Ray Winstone, Ben Kingsley, Amanda Redman, Julianne White, Cavan Kendall
Directed by Jonathan Glazer
Gary Dove (Ray Winstone), a retired Cockney gangster, thinks he has it made. Life is good on Spain's Costa del Sol, where Gary suns himself by the pool while his houseboy, Enrique (Alvaro Monje), does the sweating, and his wife, Deedee (the trashy and terrific Amanda Redman), a former porn star, hands him a beer. Then, boom! A boulder like something out of Raiders of the Lost Ark thunders down from the hills, barely missing Gary and landing in his pool with a tile-cracking crash.
The boulder is the least of Gary's problems. It's the arrival of Don Logan (Ben Kingsley) from London that really puts a dent in Gary's paradise. Don wants Gary back in the U.K. for one more job, and Don is a hood whose offers a wise man can't refuse. Winstone, so good in Nil by Mouth and The War Zone, joins Kingsley in a deadly, and darkly comic, duel of wits. But Kingsley is the man to watch. Spouting profanity, staring daggers at any perceived enemy and talking nuts to himself in a mirror like De Niro in a Cockney Taxi Driver, Kingsley creates an unforgettable monster. Acting rarely gets this hypnotically explosive.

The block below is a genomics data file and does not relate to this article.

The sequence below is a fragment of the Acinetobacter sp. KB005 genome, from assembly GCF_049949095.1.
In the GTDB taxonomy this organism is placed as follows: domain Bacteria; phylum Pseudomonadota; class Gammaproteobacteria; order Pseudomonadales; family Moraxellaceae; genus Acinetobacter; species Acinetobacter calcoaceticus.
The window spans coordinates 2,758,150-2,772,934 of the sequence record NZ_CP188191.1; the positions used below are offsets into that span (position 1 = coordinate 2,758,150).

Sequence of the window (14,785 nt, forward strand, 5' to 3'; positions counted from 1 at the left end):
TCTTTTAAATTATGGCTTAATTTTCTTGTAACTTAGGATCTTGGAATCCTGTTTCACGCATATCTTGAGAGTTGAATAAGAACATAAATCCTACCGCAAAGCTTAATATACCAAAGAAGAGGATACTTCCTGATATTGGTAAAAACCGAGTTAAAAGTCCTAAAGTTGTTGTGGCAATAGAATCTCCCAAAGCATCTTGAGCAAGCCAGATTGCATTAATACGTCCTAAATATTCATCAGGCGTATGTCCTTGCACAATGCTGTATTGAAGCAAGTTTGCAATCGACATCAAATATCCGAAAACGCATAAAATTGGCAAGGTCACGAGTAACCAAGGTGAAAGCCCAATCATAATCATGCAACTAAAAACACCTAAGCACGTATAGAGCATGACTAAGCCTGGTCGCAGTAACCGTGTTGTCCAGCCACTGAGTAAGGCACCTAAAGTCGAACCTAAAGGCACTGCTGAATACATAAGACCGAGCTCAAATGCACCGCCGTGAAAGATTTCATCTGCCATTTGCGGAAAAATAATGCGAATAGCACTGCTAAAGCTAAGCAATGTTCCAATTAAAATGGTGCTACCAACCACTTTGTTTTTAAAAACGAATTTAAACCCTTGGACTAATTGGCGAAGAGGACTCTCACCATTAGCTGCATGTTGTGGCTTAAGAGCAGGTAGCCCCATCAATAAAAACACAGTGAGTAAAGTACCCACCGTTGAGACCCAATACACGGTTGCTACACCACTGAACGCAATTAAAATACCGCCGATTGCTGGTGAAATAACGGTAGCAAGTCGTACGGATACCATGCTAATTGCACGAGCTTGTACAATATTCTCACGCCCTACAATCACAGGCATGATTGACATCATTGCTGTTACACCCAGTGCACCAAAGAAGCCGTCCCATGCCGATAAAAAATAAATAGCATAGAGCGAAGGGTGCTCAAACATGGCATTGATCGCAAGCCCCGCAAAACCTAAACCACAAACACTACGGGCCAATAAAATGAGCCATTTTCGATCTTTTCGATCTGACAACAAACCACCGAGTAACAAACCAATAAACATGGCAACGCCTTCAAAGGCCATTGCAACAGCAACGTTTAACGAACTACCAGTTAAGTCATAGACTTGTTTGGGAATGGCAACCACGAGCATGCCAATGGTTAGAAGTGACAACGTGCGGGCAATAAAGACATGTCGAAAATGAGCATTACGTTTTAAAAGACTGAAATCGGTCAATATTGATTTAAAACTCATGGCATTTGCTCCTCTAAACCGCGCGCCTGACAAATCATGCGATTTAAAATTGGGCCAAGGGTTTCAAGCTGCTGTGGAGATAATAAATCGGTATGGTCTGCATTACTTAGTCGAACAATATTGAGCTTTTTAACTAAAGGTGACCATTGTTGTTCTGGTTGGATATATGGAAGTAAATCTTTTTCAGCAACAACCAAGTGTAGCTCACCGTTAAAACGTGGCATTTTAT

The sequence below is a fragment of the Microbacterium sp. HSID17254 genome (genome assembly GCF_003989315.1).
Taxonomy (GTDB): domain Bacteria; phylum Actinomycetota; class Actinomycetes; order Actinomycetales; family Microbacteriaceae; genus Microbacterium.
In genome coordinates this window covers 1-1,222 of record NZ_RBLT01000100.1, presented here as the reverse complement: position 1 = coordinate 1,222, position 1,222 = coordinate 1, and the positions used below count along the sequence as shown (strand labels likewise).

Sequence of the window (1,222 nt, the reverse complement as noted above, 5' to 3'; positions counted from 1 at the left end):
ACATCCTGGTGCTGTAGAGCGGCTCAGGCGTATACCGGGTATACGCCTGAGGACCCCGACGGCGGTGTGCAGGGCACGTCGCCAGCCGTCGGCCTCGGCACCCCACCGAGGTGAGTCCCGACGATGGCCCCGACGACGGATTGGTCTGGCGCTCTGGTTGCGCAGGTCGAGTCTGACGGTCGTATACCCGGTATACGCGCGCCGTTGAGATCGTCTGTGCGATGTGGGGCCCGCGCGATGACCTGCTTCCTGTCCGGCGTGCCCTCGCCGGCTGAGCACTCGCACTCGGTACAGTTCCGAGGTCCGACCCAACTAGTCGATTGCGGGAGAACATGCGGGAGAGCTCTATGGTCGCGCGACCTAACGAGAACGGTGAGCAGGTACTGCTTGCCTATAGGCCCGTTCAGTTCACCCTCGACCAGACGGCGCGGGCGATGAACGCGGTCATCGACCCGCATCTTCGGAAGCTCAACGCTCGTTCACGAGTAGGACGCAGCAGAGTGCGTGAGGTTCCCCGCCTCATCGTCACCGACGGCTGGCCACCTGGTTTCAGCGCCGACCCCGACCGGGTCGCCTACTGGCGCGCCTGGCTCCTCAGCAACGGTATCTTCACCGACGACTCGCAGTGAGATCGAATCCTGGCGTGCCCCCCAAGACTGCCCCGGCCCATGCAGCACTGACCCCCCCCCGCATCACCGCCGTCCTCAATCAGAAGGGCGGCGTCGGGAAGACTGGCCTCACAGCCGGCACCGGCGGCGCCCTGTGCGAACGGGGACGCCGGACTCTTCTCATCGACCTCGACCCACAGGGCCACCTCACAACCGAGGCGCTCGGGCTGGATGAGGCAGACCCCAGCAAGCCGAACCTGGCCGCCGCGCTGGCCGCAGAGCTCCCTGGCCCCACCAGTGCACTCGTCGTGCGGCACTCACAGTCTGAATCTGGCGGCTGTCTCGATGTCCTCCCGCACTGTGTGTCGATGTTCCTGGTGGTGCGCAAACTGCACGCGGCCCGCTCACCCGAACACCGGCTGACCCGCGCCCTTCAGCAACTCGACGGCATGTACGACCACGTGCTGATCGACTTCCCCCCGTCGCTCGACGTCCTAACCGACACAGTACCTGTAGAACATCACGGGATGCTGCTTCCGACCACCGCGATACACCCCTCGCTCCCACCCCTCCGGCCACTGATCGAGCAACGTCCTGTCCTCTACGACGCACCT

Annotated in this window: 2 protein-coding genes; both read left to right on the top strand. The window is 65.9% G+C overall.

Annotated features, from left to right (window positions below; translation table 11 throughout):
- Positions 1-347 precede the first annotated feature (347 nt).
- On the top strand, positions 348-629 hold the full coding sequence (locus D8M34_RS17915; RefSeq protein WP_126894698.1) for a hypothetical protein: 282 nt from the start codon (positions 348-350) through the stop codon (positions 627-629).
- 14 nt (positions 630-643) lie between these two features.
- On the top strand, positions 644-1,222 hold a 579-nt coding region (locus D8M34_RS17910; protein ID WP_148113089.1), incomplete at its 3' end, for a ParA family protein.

All credit to first-time feature director Jonathan Glazer for keeping the script, by Louis Mellis and David Scinto, anchored to character. Every performance shines, notably that of Ian McShane, who is a malevolent marvel as gang leader Teddy Bass. Glazer, a wonder boy from commercials (Guinness) and music videos (Radiohead), restores the good name to his breed (take that, Michael Bay!) by trafficking in substance as well as style. There's no denying the flashy brilliance of the climactic London bank heist, in which gushing water from an adjacent Turkish bath nearly drowns the robbers and their booty in a bank vault. But it's Kingsley who will fire you up. He's dynamite. Ditto the movie.
star ratingIFC Films
star ratingTwentieth Century Fox
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star ratingThe Weinstein Company
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